Housing starts have the potential to spike to 1.16 million by December, up 57% from July, according to Nancy Lazar, vice chairman and co-founder of International Strategy and Investment (ISI).

Low interest rates, high rents, low inventories of existing homes, and affordable prices for new homes will spike demand for new homes, said Lazar, whose track record for predicting housing starts has closely tracked actual starts. She has also been ranked No. 2 among economists by Institutional Investor for the past three years.

"With no constraints on inputs, that is where we would be at the end of the year," said ISI home building analyst Stephen East. But, while the demand will be there for that many new homes, chances are good that home builders won’t be able to start that many, he said. Shortages in construction workers, whose ranks shrank during the long recession, and land ready for construction, are likely to thwart housing start potential, keeping them at a more subdued annual rate of 850,000 by December, a 15% increase from July, he said.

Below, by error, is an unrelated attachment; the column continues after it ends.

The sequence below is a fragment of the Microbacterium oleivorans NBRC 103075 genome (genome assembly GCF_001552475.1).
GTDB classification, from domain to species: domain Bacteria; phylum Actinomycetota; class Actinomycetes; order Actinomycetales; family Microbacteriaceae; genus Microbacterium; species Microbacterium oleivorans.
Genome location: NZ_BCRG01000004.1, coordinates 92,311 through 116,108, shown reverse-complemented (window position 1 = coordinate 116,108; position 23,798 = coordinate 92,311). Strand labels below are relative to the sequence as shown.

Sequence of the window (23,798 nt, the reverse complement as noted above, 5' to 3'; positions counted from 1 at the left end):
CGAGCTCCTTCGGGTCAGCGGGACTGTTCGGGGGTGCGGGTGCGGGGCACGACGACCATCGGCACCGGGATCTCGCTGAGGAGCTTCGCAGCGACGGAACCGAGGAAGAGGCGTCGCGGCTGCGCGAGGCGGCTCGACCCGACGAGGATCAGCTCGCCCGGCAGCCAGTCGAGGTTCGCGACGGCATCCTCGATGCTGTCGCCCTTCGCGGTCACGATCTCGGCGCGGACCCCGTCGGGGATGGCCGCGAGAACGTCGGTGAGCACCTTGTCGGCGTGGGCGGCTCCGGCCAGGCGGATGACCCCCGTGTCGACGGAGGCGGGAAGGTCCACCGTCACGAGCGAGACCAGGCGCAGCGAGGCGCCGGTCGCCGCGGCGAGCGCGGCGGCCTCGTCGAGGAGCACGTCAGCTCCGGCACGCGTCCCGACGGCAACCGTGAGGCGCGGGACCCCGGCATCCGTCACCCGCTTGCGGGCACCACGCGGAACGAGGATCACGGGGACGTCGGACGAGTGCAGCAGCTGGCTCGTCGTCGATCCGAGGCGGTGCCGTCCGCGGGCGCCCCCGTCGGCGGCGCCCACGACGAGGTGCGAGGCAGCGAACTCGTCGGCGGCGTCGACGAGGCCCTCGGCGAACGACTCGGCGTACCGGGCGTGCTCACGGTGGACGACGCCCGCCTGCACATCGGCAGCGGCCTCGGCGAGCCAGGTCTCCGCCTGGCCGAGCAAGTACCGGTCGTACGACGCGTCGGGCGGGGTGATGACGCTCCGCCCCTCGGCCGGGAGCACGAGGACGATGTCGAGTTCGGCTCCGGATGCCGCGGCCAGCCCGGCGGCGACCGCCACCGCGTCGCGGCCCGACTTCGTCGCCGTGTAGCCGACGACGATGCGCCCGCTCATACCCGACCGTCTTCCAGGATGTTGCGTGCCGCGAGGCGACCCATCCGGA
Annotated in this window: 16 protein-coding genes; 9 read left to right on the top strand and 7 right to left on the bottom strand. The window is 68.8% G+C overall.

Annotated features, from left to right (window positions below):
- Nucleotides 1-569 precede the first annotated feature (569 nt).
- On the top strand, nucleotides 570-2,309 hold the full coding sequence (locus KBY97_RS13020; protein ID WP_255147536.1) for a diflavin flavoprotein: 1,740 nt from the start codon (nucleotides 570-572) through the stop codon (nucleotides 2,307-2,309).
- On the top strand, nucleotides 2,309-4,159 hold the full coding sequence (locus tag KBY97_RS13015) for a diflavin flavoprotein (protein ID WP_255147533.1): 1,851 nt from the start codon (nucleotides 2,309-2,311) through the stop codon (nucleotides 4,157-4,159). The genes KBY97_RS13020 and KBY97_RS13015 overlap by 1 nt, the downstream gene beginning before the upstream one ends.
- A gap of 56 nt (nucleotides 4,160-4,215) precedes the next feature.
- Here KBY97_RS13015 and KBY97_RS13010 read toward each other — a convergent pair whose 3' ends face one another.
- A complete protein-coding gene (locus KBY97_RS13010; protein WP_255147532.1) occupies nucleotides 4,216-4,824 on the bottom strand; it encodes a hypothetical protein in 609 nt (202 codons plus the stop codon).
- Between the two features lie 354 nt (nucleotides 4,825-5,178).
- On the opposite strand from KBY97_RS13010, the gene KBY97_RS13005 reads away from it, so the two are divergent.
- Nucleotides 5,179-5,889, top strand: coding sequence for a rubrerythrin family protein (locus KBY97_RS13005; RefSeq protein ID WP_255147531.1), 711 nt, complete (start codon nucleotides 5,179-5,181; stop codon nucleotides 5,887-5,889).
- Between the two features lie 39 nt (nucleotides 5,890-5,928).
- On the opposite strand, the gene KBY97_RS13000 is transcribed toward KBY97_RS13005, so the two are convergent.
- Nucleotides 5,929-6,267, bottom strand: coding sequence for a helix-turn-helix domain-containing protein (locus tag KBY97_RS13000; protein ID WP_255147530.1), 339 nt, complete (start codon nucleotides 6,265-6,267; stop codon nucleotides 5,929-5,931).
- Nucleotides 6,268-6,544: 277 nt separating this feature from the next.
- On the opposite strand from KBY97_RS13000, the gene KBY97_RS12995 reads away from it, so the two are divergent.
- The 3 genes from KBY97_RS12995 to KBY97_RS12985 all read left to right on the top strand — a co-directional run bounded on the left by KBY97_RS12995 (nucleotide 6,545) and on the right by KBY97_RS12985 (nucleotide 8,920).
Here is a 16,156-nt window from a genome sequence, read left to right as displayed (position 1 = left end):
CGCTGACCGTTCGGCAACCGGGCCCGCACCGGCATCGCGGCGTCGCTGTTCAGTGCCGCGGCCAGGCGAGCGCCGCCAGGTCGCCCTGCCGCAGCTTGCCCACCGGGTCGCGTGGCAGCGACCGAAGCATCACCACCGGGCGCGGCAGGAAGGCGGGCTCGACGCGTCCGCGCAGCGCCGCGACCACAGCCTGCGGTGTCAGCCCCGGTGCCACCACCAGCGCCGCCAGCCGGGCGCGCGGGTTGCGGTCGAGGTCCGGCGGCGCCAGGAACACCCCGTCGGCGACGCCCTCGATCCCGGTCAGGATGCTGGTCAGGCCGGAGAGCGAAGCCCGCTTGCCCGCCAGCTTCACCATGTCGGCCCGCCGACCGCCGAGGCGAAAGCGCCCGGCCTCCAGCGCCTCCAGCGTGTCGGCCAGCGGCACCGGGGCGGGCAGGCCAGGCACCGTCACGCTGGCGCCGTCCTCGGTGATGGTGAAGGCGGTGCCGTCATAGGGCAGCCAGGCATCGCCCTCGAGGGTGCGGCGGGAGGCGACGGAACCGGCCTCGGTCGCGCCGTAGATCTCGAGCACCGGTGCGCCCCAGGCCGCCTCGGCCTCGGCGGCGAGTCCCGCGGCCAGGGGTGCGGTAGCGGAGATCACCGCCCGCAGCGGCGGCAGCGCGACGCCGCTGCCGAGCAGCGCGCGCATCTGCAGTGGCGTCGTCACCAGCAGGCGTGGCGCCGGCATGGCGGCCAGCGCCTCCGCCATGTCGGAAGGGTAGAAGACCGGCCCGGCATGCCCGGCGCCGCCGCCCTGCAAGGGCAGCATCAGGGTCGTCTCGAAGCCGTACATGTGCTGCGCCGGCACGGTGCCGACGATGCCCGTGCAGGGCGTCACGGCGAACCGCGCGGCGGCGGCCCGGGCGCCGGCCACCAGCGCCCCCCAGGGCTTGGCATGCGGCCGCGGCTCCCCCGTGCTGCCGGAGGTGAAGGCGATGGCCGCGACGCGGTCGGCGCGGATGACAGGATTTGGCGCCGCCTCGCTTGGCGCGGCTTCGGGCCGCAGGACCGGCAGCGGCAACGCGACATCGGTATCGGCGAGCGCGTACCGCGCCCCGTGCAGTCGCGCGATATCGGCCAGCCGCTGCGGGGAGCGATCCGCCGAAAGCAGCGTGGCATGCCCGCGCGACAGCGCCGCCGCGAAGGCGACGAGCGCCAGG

"Home builders won’t be able to build that many [1.16 million starts]," East said. "I’ve talked to two of the largest builders and they agree and say it will be very difficult to support something like that, that there will be no way they can support it."

Building product providers, too, whose supply lines have been dramatically impacted by the recession, are not likely to be able to produce materials quick enough, East adds. "We are starting to hear more about building product delays."

But by late next year, builders’ capacity to deliver homes should come closer to matching demand, which is expected to continue to rise, absent any economic catastrophes. ISI is predicting an annual start rate of 1.2 million by December 2013.

Before then, however, the 2013 spring selling season could face some challenges, East said. Builders are still likely to be working to ramp up their employee counts and find lots ready for construction. And then there are larger forces that could put a damper on demand. Specifically, a global economic slowdown could impact home start rates and by then, with the presidential election over, Congress will be back at work figuring out what to do about expiring federal tax cuts. If the tax cuts expire, the country’s GDP will be impacted, East said.

Teresa Burney is a senior editor for Builder magazine.